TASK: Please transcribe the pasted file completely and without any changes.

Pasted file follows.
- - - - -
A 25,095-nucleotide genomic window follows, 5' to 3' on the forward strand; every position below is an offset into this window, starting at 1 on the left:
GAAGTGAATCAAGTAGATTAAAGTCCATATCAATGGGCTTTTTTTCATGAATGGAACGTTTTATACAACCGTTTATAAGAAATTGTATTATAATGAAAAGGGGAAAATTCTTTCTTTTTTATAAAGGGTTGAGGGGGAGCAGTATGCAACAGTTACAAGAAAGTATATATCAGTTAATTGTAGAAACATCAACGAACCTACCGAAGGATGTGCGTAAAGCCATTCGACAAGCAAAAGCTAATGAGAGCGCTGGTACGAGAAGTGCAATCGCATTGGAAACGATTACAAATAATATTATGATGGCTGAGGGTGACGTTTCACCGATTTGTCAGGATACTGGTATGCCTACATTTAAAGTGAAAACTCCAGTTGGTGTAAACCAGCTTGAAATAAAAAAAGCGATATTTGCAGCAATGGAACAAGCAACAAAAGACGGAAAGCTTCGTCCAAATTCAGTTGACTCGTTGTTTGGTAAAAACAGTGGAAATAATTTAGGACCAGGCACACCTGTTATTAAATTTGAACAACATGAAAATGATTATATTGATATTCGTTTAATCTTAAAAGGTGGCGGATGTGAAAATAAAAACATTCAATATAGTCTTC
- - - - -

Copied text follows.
A 25,095-nucleotide genomic window follows, 5' to 3' on the forward strand; every position below is an offset into this window, starting at 1 on the left:
GAAGTGAATCAAGTAGATTAAAGTCCATATCAATGGGCTTTTTTTCATGAATGGAACGTTTTATACAACCGTTTATAAGAAATTGTATTATAATGAAAAGGGGAAAATTCTTTCTTTTTTATAAAGGGTTGAGGGGGAGCAGTATGCAACAGTTACAAGAAAGTATATATCAGTTAATTGTAGAAACATCAACGAACCTACCGAAGGATGTGCGTAAAGCCATTCGACAAGCAAAAGCTAATGAGAGCGCTGGTACGAGAAGTGCAATCGCATTGGAAACGATTACAAATAATATTATGATGGCTGAGGGTGACGTTTCACCGATTTGTCAGGATACTGGTATGCCTACATTTAAAGTGAAAACTCCAGTTGGTGTAAACCAGCTTGAAATAAAAAAAGCGATATTTGCAGCAATGGAACAAGCAACAAAAGACGGAAAGCTTCGTCCAAATTCAGTTGACTCGTTGTTTGGTAAAAACAGTGGAAATAATTTAGGACCAGGCACACCTGTTATTAAATTTGAACAACATGAAAATGATTATATTGATATTCGTTTAATCTTAAAAGGTGGCGGATGTGAAAATAAAAACATTCAATATAGTCTTC